Please can anyone describe the motion of a block of mass \(m\) sliding on smooth inclined plane of mass \(M\) which can slide on the smooth ground. Here, \(g\) is the acceleration due to gravity.

I cannot paste a diagram here but i hope you understand. Take a normal force \(N\) perpendicular to \(m\). I will be solving the sum in the frame of reference of ground, so no pseudo force is required.

Let accelerations of \(m\) be \(a( wrt. M)\) and that of \(M\) be \(A\).

Note that the acceleration of \(m\) wrt. ground in horizontal direction is \((a cosθ - A)\). In vertical direction, it is
\(a sinθ.\)

i dnt thnk so the horizontal acceleration is acos[tita]-A instead it is acos[tita]+A .as its a non inertial frame so pseudo force acts in opposite direction to the motion of the bigger block

If we take wedge frame of reference, then there is a pseudo acceleration on the block of mass m to the right. Then use Normal and 'mg' downwards to find the acceleration.

Nsin[theta]=MA
mgsin[theta]=MA
A=mgsin[theta]/M
THEN ACCORDING TO NON INERTIAL FRAME NET ACCELERATION OF m BLOCK IS A+a where a=gsin[theta]
a[net]=mgsin[theta]/M+gsin[theta]
a[net]=gsin[theta][m+M/M]
i think this would be the correct ans for the question

Well, I wish I could help, and also couldn't give you a diagram. First, we must make an agreement to the symbol and the sign, the positive sign and negative sign. Let the block mass m, an inclined plane M, an acceleration for block a, and an acceleration for M is A. We could look the entire objects or it's called a system. The equation will be Sigma Fx=ma, since it's m and a are system we could write as sigma Fx=(m+M)(a cos theta-A). why it should a cos theta? look at the picture, there's an arrow when the small mass are sliding, you could divide it into a cos theta and a sin theta (into a resultant) then you choose the angle is which have a relation to the plane. look again at the equations, it's said Fx, so we should look the acceleration which related to x-axis. then continue to the force, the only force which works on the plane is w sin theta, because there's no other force like friction (because the plane is smooth. so, comes the equation, mg sin theta=(m+M)(a cos theta-A). because you ask the motion of the block, so, a=[mg sin theta/m+M +A]1/cos theta.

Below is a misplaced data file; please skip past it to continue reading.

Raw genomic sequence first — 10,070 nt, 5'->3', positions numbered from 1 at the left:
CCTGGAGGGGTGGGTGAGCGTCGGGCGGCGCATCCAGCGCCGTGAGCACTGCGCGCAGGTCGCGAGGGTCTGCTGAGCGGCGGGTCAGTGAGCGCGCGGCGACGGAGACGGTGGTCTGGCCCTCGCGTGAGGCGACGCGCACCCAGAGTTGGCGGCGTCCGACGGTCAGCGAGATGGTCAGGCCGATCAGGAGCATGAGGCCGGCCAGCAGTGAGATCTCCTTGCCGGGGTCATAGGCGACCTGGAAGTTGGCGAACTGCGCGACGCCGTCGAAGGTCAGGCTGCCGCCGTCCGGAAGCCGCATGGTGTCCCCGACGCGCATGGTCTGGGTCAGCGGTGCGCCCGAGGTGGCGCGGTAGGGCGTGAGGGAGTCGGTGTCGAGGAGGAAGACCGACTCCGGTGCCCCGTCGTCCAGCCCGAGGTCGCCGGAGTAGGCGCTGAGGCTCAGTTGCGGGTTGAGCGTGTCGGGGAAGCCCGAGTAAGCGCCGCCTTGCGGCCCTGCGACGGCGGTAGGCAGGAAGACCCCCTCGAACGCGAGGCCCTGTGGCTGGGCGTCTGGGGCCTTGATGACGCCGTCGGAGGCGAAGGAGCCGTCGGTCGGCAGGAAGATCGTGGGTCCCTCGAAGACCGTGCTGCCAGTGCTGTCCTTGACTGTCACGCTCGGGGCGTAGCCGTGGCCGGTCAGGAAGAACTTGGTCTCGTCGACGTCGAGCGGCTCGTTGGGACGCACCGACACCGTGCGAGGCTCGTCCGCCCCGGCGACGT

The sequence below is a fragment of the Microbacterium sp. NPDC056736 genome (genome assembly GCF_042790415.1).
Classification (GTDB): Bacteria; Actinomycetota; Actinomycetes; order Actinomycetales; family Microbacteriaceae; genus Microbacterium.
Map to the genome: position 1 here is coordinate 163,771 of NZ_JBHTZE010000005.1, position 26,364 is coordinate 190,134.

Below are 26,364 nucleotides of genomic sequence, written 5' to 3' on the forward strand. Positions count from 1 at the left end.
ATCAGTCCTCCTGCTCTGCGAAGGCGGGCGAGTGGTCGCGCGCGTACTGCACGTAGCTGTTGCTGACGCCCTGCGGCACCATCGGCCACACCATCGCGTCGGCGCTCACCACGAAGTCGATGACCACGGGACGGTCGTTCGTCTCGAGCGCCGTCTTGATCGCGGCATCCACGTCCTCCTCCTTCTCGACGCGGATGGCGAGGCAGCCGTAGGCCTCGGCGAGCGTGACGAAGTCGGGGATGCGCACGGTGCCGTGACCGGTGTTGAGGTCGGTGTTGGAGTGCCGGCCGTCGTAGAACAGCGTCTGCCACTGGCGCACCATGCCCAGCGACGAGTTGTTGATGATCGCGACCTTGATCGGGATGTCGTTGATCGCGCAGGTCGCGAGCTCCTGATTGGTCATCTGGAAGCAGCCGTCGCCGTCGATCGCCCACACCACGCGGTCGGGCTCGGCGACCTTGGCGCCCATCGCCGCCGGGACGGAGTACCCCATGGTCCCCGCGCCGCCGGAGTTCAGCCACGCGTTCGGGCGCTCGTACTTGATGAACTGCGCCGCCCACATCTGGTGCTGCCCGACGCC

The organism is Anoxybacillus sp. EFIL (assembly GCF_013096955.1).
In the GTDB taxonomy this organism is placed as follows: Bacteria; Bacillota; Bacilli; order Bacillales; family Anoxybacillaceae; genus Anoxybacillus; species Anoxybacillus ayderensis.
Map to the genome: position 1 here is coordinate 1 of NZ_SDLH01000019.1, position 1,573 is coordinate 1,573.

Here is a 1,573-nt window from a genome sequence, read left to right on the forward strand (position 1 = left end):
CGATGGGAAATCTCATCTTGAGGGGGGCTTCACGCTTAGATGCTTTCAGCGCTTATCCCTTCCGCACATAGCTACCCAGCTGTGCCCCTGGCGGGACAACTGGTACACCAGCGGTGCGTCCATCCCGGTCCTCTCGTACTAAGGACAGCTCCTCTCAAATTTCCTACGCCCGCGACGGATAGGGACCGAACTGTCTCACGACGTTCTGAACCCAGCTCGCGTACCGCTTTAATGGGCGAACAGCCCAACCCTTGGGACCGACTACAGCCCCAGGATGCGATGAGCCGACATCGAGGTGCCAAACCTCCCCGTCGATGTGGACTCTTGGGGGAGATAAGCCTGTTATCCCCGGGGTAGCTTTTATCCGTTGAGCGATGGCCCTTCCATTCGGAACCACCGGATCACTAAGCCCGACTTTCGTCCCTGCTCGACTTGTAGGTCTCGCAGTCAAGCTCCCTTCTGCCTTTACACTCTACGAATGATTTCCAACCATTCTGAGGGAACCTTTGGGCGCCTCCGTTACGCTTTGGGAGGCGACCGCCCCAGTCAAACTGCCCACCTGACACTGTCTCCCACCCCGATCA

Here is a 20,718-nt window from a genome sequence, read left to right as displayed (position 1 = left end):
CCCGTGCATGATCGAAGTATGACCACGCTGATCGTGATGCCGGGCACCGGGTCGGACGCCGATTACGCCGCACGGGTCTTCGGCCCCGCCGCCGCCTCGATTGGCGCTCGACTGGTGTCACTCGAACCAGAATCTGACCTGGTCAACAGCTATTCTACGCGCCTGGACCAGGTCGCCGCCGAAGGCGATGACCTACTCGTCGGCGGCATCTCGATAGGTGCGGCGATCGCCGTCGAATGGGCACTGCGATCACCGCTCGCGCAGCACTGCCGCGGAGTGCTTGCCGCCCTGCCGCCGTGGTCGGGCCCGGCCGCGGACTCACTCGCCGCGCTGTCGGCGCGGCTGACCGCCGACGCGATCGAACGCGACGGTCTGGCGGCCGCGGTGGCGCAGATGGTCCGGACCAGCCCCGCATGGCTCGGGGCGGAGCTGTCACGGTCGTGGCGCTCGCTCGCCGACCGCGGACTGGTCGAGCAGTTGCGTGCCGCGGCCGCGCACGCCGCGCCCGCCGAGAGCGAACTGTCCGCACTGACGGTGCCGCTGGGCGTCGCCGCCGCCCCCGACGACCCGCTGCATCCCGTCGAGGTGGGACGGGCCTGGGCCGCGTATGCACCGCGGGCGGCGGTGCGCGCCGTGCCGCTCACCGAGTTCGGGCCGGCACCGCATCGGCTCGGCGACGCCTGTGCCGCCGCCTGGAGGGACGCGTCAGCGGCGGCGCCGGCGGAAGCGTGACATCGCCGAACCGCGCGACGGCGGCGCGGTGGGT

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TopNewestI cannot paste a diagram here but i hope you understand. Take a normal force \(N\) perpendicular to \(m\). I will be solving the sum in the frame of reference of ground, so no pseudo force is required.

Let accelerations of \(m\) be \(a( wrt. M)\) and that of \(M\) be \(A\).

Note that the acceleration of \(m\) wrt. ground in horizontal direction is \((a cosθ - A)\). In vertical direction, it is \(a sinθ.\)

Writing equations,

\(Nsinθ = MA\)

\(Mg - N cos θ = ma~sinθ\)

\(Nsinθ = m ( acosθ - A) \)

Solving,

\( a = \dfrac{(M+m)gsinθ}{M + msin^{2}θ} \)

\(A = \dfrac{mgsinθcosθ}{M + msin^{2}θ}\)

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if we consider this system wrt wedge then we should take the pseudo force as it is in non inertial frame but you didnt considered it.....why????

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See my solution again, I have mentioned that i am solving it wrt ground frame!

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Thank you very much